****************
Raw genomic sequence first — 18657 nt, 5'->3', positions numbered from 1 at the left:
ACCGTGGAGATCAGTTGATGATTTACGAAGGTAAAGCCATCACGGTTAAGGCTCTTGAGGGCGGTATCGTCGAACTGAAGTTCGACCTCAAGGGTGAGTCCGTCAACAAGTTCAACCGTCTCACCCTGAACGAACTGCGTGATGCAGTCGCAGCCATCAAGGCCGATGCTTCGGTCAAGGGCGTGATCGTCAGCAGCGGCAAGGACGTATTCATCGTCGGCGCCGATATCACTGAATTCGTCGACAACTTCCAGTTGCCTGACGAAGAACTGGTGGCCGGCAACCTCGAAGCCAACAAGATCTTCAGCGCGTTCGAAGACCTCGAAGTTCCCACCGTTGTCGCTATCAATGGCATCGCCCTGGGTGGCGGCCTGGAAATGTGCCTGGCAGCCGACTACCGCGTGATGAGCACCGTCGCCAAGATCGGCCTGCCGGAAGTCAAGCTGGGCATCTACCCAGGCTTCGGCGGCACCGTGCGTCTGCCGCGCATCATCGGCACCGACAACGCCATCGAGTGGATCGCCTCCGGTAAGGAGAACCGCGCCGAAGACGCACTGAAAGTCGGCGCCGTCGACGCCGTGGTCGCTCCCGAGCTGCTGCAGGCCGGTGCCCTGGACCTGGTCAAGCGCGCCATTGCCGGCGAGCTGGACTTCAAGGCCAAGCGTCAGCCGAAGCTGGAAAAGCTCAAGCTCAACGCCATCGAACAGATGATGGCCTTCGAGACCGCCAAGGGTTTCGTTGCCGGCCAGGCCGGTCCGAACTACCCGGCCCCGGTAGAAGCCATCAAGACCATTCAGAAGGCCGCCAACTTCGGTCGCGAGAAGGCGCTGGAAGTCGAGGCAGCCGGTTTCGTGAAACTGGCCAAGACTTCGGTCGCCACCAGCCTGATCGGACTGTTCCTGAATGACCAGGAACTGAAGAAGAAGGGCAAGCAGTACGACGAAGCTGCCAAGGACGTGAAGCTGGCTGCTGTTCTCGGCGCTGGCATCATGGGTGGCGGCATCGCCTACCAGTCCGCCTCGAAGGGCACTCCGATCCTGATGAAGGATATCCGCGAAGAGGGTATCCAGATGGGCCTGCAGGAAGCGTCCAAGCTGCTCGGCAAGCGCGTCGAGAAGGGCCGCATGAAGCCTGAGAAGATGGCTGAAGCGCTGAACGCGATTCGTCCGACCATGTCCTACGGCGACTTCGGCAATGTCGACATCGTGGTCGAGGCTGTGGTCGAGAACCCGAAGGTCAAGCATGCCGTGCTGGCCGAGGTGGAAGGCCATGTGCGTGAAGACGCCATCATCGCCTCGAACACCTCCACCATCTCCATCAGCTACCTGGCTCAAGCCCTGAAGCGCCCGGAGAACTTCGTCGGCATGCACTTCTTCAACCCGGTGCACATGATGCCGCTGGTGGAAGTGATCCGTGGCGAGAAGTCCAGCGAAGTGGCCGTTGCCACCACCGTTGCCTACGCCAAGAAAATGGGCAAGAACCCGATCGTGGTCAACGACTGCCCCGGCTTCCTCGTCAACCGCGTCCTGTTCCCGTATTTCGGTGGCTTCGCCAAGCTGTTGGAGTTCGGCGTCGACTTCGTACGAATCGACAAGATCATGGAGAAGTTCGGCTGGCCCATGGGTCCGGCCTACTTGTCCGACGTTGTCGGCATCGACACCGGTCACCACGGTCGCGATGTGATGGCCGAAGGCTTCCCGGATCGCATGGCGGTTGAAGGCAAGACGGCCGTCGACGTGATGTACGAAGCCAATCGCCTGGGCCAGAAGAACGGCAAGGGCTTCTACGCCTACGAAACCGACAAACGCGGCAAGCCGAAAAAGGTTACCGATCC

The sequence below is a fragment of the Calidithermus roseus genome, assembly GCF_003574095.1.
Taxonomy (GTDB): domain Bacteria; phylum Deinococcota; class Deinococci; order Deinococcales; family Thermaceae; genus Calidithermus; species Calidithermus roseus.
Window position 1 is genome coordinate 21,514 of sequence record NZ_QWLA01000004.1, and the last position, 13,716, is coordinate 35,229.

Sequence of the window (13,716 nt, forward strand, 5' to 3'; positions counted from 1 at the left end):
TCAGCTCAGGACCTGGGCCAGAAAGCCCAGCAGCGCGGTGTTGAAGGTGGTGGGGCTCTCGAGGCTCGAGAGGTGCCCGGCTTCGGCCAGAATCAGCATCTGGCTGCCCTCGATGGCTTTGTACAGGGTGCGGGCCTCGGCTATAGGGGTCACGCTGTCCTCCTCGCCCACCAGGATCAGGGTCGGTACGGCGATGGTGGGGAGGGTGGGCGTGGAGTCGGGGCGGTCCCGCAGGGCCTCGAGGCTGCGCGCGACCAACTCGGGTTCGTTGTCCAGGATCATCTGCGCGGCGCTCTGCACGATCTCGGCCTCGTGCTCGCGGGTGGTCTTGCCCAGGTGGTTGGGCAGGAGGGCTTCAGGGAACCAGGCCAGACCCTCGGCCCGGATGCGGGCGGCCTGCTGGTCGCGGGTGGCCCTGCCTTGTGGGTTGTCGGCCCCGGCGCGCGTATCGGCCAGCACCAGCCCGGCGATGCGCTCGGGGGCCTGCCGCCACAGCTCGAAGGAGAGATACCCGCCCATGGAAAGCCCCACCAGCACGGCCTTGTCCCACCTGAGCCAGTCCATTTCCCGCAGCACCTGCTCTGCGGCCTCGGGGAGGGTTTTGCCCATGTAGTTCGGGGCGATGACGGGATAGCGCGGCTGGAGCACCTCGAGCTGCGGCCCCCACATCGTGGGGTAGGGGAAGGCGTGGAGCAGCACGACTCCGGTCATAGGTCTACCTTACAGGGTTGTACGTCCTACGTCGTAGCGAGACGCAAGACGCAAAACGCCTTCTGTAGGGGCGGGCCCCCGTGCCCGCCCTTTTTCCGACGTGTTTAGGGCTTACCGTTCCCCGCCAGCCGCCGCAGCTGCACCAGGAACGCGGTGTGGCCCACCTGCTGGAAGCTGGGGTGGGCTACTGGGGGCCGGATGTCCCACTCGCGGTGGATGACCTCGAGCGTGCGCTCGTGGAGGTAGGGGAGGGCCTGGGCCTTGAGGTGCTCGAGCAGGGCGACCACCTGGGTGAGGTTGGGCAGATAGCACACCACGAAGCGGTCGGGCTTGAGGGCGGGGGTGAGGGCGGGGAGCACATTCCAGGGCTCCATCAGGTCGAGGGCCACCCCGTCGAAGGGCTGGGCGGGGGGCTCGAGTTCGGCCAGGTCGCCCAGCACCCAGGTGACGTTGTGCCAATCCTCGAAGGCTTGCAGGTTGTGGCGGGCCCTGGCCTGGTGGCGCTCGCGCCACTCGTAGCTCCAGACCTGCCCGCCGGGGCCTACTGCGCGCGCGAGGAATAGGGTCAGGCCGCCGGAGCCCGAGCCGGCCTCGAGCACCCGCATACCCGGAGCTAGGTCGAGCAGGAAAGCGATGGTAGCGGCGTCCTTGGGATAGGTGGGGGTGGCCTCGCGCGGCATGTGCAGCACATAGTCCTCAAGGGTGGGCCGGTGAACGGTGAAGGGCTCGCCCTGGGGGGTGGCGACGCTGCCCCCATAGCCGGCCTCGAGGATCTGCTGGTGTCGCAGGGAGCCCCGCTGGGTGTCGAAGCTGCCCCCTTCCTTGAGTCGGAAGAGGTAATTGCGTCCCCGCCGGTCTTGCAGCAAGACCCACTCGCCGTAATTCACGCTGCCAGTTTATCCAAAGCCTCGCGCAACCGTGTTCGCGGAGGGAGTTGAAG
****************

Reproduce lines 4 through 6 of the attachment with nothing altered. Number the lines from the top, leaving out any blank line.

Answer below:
Taxonomy (GTDB): domain Bacteria; phylum Deinococcota; class Deinococci; order Deinococcales; family Thermaceae; genus Calidithermus; species Calidithermus roseus.
Window position 1 is genome coordinate 21,514 of sequence record NZ_QWLA01000004.1, and the last position, 13,716, is coordinate 35,229.

Sequence of the window (13,716 nt, forward strand, 5' to 3'; positions counted from 1 at the left end):